COHOES, N.Y. (NEWS10) — Residents at the Saratoga Sites Apartment complex are frustrated with the newly released information on the Norlite facility.
Debra Hill grew up in the Saratoga Sites Apartments. She says the view from her window is dirty. Her front yard outlooks the Norlite, LLC plant. “Back then, the snow wasn’t white. It was black. It had a black coating because it was so dirty. You see this dust of dirt and we have to run in the house because it’s disgusting. It stinks. You see it on the vehicles,” says Debra.
Debra is used to the fumes. She’s used to the scent, the sight, the sounds from the facility. She understands the purpose of the plant, but doesn’t agree it’s in the right spot. “What can you do…they have to live too. But, they don’t have to kill us in the meantime,” she adds.
“We are cooperating with the New York State Department of Environmental Conservation to evaluate our facility’s existing state-approved dust plan and identifying necessary investments to improve our dust suppression program.”Norlite Spokesperson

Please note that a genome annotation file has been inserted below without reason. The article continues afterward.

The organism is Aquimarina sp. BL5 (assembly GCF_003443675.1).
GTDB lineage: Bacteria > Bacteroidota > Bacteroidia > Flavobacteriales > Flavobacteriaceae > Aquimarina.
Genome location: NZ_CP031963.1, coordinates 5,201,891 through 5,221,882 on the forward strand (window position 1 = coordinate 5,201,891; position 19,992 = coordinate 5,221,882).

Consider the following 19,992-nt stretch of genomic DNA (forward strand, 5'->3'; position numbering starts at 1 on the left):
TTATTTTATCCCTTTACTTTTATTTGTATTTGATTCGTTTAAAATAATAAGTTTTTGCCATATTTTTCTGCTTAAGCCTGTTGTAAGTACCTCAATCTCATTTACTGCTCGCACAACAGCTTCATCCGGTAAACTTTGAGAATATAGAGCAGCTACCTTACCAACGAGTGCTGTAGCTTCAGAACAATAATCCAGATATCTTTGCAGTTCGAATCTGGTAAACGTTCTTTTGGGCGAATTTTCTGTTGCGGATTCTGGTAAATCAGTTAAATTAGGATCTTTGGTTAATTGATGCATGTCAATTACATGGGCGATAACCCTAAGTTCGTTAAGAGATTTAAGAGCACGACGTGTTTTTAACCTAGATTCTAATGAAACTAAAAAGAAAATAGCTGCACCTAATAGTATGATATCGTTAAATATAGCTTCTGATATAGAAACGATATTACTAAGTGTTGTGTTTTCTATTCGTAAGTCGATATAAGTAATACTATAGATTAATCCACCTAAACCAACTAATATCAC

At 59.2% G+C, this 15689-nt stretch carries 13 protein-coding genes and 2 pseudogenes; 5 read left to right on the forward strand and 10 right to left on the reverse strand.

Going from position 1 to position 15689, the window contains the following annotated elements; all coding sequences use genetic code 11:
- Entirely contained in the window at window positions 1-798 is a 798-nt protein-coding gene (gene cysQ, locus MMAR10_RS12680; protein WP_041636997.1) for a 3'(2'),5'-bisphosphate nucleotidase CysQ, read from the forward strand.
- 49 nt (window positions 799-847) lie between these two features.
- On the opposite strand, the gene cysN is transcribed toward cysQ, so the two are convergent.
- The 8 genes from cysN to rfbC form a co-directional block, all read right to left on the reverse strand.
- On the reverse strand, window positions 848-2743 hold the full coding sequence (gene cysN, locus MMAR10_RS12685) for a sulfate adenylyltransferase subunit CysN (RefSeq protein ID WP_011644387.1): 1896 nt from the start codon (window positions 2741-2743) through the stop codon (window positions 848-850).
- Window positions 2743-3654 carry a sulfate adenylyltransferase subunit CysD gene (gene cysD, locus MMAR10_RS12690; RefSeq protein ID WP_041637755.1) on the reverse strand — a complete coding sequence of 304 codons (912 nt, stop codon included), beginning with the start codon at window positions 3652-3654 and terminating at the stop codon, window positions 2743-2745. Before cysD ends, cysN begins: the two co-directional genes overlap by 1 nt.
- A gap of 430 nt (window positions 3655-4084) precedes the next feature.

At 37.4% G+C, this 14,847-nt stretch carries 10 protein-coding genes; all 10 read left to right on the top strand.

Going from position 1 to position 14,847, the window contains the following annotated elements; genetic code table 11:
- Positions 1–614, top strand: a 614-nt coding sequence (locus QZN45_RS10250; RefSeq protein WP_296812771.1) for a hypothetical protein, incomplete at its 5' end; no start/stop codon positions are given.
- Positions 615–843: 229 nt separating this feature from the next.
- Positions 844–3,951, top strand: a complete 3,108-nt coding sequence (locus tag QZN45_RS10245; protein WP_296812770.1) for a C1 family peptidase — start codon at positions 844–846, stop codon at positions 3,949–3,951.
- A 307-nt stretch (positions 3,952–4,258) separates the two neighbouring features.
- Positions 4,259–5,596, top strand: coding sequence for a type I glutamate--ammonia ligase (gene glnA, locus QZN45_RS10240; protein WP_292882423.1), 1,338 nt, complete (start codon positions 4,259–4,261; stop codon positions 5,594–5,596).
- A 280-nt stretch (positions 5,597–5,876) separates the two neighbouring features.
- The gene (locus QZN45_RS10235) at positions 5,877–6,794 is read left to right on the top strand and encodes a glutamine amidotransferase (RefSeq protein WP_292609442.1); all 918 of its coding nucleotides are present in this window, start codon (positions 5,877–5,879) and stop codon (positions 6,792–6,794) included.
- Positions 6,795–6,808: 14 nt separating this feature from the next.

In the fight for environmental justice, Joe Ritchie is the Executive Director of Saratoga Sites Against Norlite Emissions, also known as SSANE. Joe was a voice in this morning’s ZOOM news conference call. He wants to shut Norlite down. “They have been polluting the community for way too long — the City of Cohoes admitted to becoming a green city,” says Joe.
Assemblyman John McDonald weighs in. “We want to make sure they are living in a healthy environment,” says McDonald. The assemblyman is working with Cohoes Mayor Bill Keeler. In a statement from Mayor Keeler’s office, it reads in part: “Our focus has been and remains on protecting the health and safety of our residents. This includes a focus on issues regarding soil and water testing to determine what, if any, health and environmental impacts resulted from incinerating nearly 2.5 million pounds of firefighting foam containing PFAS chemicals in 2018 and 2019, on the status of the Fugitive Dust Control plan, on potential discharge of contaminated water into the Salt Kill which flows into the Hudson River, and on the most recent extremely disturbing information about the volume of mercury allowed to go into the atmosphere as part of Norlite’s incineration of hazardous waste.”
Debra is willing to do what it takes to help local leaders find answers. “If any tests can be taken, for us, i’ll be volunteering. i mean blood, hair, whatever, whatever they wanted,” says Debra.